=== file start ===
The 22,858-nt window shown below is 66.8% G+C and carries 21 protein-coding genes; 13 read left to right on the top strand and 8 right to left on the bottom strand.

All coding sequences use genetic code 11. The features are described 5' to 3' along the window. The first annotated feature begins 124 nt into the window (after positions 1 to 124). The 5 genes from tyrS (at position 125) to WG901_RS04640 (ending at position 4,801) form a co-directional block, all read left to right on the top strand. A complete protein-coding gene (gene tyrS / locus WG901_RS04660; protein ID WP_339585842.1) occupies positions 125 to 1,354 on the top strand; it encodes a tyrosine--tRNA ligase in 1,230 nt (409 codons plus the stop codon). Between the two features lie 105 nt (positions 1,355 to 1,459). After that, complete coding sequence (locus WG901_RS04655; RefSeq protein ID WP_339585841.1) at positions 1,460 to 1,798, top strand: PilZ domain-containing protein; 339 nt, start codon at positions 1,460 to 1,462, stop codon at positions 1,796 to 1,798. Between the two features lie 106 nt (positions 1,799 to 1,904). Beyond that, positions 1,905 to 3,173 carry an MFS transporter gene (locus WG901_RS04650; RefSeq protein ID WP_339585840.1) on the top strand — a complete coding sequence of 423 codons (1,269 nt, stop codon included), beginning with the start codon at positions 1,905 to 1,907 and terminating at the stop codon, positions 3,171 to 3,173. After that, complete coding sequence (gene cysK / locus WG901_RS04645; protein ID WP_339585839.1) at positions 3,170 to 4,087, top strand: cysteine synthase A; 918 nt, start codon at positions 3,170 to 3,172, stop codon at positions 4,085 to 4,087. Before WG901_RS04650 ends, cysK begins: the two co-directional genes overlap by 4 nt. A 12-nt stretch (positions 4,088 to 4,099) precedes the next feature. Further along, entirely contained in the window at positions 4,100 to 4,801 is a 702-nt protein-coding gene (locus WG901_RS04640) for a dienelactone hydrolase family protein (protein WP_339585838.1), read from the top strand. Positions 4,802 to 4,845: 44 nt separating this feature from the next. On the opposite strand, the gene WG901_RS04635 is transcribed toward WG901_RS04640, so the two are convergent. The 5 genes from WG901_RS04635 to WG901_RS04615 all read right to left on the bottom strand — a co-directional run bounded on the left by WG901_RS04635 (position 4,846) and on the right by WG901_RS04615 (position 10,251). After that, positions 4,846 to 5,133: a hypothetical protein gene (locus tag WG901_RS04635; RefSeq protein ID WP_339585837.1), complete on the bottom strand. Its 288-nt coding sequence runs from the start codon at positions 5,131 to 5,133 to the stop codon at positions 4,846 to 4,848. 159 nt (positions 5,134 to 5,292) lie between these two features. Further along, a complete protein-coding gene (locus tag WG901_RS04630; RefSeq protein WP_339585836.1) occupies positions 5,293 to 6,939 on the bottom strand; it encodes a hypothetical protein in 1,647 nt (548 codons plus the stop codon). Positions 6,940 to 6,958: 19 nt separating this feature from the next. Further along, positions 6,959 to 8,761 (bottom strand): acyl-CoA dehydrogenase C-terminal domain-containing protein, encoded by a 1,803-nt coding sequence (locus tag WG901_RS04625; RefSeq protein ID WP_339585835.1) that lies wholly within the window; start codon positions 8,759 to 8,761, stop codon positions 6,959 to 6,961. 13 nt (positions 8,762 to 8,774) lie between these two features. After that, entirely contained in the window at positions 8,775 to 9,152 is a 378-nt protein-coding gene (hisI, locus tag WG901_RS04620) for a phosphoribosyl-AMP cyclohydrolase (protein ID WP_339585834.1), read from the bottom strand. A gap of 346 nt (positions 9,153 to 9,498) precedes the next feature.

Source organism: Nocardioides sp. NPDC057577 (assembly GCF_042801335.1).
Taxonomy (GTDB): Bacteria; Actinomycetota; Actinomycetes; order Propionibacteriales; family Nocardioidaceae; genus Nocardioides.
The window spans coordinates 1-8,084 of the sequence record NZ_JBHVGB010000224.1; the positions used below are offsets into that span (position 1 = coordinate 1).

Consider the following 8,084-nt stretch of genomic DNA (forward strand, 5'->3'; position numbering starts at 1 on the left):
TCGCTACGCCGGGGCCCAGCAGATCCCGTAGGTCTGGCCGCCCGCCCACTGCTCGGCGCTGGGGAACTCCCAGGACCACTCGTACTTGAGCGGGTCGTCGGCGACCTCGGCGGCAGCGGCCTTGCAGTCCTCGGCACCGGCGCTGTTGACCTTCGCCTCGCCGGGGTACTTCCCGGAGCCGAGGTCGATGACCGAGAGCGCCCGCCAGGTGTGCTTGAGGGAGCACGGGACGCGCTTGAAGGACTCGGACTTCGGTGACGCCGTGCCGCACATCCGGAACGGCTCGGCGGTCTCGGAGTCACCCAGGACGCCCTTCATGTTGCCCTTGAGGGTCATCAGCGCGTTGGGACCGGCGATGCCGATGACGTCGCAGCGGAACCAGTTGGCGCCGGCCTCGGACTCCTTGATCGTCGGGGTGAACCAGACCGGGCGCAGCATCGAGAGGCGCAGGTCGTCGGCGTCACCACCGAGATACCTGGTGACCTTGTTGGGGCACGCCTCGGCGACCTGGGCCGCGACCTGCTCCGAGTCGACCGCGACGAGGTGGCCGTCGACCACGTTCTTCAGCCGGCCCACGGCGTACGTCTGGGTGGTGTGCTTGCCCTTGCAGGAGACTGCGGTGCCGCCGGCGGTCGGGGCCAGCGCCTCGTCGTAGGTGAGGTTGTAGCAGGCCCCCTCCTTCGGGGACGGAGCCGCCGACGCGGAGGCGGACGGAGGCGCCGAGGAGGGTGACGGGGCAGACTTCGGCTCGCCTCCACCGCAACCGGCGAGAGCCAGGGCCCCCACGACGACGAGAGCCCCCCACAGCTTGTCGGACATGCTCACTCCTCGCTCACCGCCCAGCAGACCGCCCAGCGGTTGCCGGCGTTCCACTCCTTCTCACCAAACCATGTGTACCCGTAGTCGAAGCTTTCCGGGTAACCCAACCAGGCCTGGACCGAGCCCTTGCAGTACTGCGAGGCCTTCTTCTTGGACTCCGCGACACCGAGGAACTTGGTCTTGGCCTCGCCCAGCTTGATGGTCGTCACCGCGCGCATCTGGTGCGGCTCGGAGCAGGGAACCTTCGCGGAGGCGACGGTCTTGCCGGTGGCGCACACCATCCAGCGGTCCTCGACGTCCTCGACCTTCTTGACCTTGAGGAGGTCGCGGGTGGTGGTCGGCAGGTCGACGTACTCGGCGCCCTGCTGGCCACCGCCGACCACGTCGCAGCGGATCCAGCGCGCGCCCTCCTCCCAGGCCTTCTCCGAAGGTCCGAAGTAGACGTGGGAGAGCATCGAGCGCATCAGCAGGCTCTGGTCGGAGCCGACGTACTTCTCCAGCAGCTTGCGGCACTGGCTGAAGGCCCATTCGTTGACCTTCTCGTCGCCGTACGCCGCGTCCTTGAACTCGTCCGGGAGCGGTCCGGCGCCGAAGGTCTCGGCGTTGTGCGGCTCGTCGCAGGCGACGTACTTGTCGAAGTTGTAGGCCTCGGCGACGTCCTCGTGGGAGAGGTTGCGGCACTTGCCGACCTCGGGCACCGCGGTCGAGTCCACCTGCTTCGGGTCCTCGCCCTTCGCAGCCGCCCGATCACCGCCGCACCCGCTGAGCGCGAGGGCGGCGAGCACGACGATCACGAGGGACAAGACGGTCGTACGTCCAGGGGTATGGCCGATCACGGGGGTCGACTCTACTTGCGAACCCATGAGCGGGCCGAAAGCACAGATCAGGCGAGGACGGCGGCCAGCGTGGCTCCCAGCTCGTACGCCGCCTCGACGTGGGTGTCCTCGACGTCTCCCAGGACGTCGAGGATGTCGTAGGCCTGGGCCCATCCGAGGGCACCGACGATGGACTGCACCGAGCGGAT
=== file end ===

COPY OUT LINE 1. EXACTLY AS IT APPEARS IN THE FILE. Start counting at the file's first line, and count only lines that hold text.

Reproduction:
The 22,858-nt window shown below is 66.8% G+C and carries 21 protein-coding genes; 13 read left to right on the top strand and 8 right to left on the bottom strand.